Prof. Vunjak-Novakovic Wins $6.3M NIH Grant to Design Tissue Chip to Evaluate Drugs

Striated structure of human cardiac muscle used to study drugs in the HeLiVa platform
—Image courtesy of Kacey Ronaldson

The National Institutes of Health (NIH) has just announced major funding for the next three-year phase of its Tissue Chip for Drug Screening program, aimed at improving ways of predicting drug safety and effectiveness, and a team led by Gordana Vunjak-Novakovic, Mikati Foundation Professor of Biomedical Engineering and professor of medical sciences, has been awarded an additional $6.3 million of funding over three years, with $3.5M going to Columbia Engineering. The project consortium includes three of the leading laboratories in the country: Sangeeta Bhatia (MIT), Christopher Chen (Boston University in collaboration with Harvard’s Wyss Institute for Biologically Inspired Engineering), and Karen Hirschi (Yale University).

Today, the estimated cost of bringing a new drug to clinics exceeds $1 billion. Still, some 80 percent of candidate drugs fail in human clinical trials because they are found to be unsafe or ineffective, according to the NIH, despite promising preclinical studies in animal and cell models. The majority of drug recalls in the past 40 years have been due to cardiotoxicity (19% of withdrawals), hepatotoxicity (26% of withdrawals), or unpredicted adverse effects of drug interactions. Drug toxicities that pass through preclinical and clinical studies are particularly highly costly. This situation is largely due to poor predictions of drug responses in the human body by both cell culture and experimental animals, and has motivated the development of tissue chips for drug screening.

Vunjak-Novakovic and her team are developing an integrated heart-liver-vascular model system (nicknamed HeLiVa chip) that mimics the function of the human body and can be used to evaluate therapeutic drugs. The system can also be personalized to model specific genetic and disease states to test drugs for their effectiveness and toxicity in the heart or liver.

“This is a very important program and an exciting collaboration between biology and engineering,” says Vunjak-Novakovic.

“The development of tissue chips has the potential to transform preclinical testing of candidate treatments, providing valuable tools for biomedical research,” adds NIH Director Francis S. Collins, MD, PhD.

Distribution of fluid flow in the HeLiVa platform (six chambers are shown)
—Image courtesy of Kacey Ronaldson

For their part, Vunjak-Novakovic’s team is working on combining 3-D human tissue chips into an integrated platform that can mimic the complex functions of the human body. She points out that tissue engineering is now becoming increasingly successful in more authentically representing the actual in vivo milieu of development, regeneration, and disease. “While it is unreasonable to expect bioengineered models to exactly match native tissues, they can recapitulate certain physiological functions and be used to investigate drug efficacy, safety, and mode of action,” she explains. “Instead of attempting to achieve the complexity of an organ, our team seeks to identify the simplest tissue unit allowing predictive studies of human physiology. Such units, which measure just one or few millimeters, replicate the tissue-specific architectures and the most relevant organ functions.”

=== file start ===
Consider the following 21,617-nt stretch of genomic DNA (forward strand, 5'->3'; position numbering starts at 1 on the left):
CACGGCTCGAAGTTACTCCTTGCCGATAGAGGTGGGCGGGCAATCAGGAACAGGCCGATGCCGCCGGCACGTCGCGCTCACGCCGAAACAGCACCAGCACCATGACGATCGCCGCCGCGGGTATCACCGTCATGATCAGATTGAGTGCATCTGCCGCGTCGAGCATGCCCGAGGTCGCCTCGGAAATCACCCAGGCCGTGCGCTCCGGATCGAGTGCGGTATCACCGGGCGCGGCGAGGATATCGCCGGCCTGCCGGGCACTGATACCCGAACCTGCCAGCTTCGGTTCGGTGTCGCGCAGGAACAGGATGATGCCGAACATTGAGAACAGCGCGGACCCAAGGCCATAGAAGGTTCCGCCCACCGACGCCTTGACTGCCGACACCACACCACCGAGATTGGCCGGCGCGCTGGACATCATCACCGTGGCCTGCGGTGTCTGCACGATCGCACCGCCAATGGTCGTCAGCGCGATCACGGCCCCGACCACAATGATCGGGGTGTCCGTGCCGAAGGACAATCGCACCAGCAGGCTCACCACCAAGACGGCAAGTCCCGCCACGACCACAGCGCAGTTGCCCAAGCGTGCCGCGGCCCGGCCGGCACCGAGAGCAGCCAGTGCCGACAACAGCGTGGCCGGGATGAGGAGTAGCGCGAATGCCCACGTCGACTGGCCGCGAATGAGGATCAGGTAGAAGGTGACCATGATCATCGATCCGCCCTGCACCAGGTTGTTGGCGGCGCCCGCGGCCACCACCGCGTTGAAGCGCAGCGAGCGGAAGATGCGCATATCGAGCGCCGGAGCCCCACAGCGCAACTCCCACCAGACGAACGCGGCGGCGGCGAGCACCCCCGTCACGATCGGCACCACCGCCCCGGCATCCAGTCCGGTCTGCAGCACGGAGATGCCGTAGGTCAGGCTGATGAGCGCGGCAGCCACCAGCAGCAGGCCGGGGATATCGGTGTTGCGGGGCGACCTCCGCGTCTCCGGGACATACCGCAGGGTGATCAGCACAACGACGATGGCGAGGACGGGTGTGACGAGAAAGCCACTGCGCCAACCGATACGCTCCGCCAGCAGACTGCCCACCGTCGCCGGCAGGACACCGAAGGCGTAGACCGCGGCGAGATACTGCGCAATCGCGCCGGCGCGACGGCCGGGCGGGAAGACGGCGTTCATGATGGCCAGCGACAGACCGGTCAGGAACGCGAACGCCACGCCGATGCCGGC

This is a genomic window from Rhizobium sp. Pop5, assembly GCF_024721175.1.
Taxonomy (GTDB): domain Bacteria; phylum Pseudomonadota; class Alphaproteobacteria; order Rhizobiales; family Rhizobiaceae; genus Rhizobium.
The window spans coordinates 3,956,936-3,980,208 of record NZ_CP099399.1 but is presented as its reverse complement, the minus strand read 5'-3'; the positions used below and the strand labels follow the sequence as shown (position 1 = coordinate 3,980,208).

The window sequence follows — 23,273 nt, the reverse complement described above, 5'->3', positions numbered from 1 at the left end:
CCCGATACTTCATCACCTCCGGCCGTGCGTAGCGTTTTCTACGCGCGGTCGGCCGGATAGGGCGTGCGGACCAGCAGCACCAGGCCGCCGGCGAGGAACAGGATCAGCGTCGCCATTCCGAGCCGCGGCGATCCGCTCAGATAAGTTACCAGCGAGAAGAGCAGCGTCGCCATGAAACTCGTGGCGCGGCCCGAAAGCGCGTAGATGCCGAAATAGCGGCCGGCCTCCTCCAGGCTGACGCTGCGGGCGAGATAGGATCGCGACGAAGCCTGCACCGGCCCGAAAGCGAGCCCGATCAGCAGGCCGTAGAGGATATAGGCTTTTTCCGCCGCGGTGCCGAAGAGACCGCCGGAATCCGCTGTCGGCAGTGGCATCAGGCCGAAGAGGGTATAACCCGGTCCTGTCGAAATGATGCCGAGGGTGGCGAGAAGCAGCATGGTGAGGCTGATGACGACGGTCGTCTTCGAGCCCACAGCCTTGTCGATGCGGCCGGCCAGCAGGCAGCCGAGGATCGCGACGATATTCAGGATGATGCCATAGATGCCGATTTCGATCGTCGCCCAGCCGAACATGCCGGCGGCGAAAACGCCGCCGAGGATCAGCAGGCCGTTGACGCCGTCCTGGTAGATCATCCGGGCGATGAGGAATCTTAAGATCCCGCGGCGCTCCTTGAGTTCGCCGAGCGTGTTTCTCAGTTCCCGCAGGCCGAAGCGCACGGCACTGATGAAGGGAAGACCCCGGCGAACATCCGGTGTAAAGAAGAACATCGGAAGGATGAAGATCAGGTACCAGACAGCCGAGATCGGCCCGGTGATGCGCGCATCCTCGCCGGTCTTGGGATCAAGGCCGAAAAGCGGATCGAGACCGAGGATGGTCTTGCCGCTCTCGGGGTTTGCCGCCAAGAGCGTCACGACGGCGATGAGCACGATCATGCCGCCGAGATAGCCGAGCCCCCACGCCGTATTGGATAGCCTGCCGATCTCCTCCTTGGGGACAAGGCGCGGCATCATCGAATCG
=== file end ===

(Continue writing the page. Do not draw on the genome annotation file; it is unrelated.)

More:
Her group is deriving multiple “organs on chips” starting from a single population of the patient’s stem cells. This approach allows drug screening and disease modeling in a patient-specific manner. Modular microtissue platforms can capture the salient features of multiple human tissues connected by the vascular network. These microphysiological platforms can be further interfaced with functional imaging, to enable real-time monitoring of physiological responses at molecular, cellular, and organ levels. Such interactive microtissue systems offer enormous complexity and diversity of responses to drugs and disease that can be modeled (e.g., cardiotoxicity of drugs metabolized by liver, inflammation, hypoxia due to the lack of blood supply).

“After the first two years of our research, we are very excited to continue our work,” says Vunjak-Novakovic. “We are making great progress in bioengineering human microtissues that represent a working heart muscle, a metabolizing liver, and non-thrombogenic vasculature—these will help us face the major challenges ahead in this complex and demanding project.”   

The NIH program, which is led by the National Center for Advancing Translational Sciences (NCATS), will support 11 institutions at $17 million in 2014. NIH has committed nearly $76 million over the course of the five-year program, which was launched in 2012.

—by Holly Evarts

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